Reflection: Lesson Planning Questioning Technique To Further Explore Autonomy - Section 4: Students Present Their Three Most Important Questions


Group presentations took a bit long. With groups of three, I ended up having 8 small group presentations. I considered changing the plan in the middle of the lesson to reduce the amount of time we spend on this. Specifically, I considered asking each group to present only their top question, which would have significantly reduced the number of students who presented. However, I chose to move forward and let all of them present because it is an important skill they all need to develop. Also, they presented their rationale for prioritizing their questions the way they did, which is not a simple task. I felt that the time we spent on presenting their thought process was worth it. One group was able to explain that their rationale for prioritizing had to do with the fact that the answer to the first question leads to the second question and the answer to that one leads to the third. Another student was able to explain that the reason for selecting one of their questions was because they have no idea what the answer is and they are genuinely interested in finding an answer. I told them this was a very good reason for selecting a question.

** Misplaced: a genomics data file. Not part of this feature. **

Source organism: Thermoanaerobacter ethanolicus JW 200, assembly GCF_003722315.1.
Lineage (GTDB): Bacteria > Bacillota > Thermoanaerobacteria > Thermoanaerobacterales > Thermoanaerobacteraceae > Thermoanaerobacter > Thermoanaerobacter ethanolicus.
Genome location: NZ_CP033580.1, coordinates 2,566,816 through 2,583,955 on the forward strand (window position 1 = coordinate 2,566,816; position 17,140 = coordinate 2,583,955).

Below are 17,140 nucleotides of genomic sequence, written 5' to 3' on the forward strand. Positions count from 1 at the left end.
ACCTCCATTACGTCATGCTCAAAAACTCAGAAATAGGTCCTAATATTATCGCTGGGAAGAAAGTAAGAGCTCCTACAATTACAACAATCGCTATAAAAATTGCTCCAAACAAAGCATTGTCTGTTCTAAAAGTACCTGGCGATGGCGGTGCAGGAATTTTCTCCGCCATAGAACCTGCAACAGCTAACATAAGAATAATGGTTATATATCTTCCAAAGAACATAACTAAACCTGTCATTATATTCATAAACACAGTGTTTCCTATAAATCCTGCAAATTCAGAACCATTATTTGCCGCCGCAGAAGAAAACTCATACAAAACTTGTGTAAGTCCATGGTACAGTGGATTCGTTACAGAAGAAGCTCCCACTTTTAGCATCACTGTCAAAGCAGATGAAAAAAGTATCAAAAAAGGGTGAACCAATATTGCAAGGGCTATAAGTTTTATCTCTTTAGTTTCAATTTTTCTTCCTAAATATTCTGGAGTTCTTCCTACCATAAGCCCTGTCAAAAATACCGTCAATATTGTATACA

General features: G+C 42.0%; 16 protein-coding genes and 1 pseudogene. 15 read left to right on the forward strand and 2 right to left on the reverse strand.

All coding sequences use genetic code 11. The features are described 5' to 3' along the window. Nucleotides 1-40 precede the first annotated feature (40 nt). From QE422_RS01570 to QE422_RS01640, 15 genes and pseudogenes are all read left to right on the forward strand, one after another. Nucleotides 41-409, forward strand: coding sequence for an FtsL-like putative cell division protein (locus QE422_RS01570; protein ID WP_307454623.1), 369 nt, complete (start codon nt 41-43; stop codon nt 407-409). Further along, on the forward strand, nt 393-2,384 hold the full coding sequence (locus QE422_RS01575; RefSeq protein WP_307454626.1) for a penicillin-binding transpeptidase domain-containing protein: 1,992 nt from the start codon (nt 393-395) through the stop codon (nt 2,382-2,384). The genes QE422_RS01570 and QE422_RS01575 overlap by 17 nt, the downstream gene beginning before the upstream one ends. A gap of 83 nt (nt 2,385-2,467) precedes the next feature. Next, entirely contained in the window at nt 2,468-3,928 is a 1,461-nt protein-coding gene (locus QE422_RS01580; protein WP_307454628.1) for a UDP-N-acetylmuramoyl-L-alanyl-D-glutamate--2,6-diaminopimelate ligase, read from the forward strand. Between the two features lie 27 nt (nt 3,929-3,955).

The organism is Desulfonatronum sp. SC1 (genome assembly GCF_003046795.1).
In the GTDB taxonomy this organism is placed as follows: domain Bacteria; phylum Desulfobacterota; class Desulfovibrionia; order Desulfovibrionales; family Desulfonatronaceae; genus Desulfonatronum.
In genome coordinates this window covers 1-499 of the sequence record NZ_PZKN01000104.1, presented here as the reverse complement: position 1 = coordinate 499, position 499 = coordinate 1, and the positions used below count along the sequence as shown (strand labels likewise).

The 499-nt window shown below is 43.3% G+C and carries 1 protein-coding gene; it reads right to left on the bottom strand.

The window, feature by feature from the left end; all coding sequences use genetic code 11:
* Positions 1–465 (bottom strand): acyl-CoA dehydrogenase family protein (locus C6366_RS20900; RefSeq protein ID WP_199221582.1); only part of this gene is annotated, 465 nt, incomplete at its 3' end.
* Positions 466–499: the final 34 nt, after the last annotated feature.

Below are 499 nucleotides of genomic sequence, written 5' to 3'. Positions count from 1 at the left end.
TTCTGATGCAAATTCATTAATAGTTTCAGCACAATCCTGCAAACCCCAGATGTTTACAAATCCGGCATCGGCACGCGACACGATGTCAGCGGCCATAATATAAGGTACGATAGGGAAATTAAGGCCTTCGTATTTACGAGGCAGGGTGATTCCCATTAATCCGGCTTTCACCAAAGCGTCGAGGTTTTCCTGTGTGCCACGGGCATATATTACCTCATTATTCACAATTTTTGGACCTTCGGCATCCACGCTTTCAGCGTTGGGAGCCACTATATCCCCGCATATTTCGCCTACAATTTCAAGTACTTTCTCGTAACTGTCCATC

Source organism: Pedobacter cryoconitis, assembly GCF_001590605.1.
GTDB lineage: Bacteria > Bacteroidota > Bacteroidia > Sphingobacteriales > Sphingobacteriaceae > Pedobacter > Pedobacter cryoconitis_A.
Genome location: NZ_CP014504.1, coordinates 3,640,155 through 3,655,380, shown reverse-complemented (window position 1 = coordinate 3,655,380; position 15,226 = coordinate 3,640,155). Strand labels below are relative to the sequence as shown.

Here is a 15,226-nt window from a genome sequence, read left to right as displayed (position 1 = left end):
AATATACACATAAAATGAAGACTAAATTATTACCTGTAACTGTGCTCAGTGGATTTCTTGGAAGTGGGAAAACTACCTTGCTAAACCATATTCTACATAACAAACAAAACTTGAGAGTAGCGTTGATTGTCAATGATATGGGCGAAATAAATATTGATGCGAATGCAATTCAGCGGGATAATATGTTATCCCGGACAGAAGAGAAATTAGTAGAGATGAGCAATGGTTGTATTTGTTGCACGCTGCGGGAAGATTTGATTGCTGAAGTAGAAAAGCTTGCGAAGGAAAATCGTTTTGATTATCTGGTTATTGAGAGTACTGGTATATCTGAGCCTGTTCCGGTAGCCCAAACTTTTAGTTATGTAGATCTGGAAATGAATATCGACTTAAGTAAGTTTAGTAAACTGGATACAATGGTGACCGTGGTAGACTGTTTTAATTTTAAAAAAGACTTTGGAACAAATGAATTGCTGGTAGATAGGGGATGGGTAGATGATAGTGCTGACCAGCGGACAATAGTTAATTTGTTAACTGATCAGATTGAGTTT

Here are some sample questions students formulated about the concept of autonomy.

  Lesson Planning: Student Presentations
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Questioning Technique To Further Explore Autonomy

Unit 1: Reading Their Eyes Were Watching God
Lesson 7 of 12

Objective: SWBAT collaborate to formulate questions about a central idea in an early-twentieth-century foundational work of American literature, Their Eyes Were Watching God by engaging in The Question Formulation Technique. SWBAT present their questions and explain their rationale for questions presented.

Big Idea: Questioning leads to deeper understanding.

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English / Language Arts, questioning strategy, Autonomy
  44 minutes
qft autonomy lesson pix
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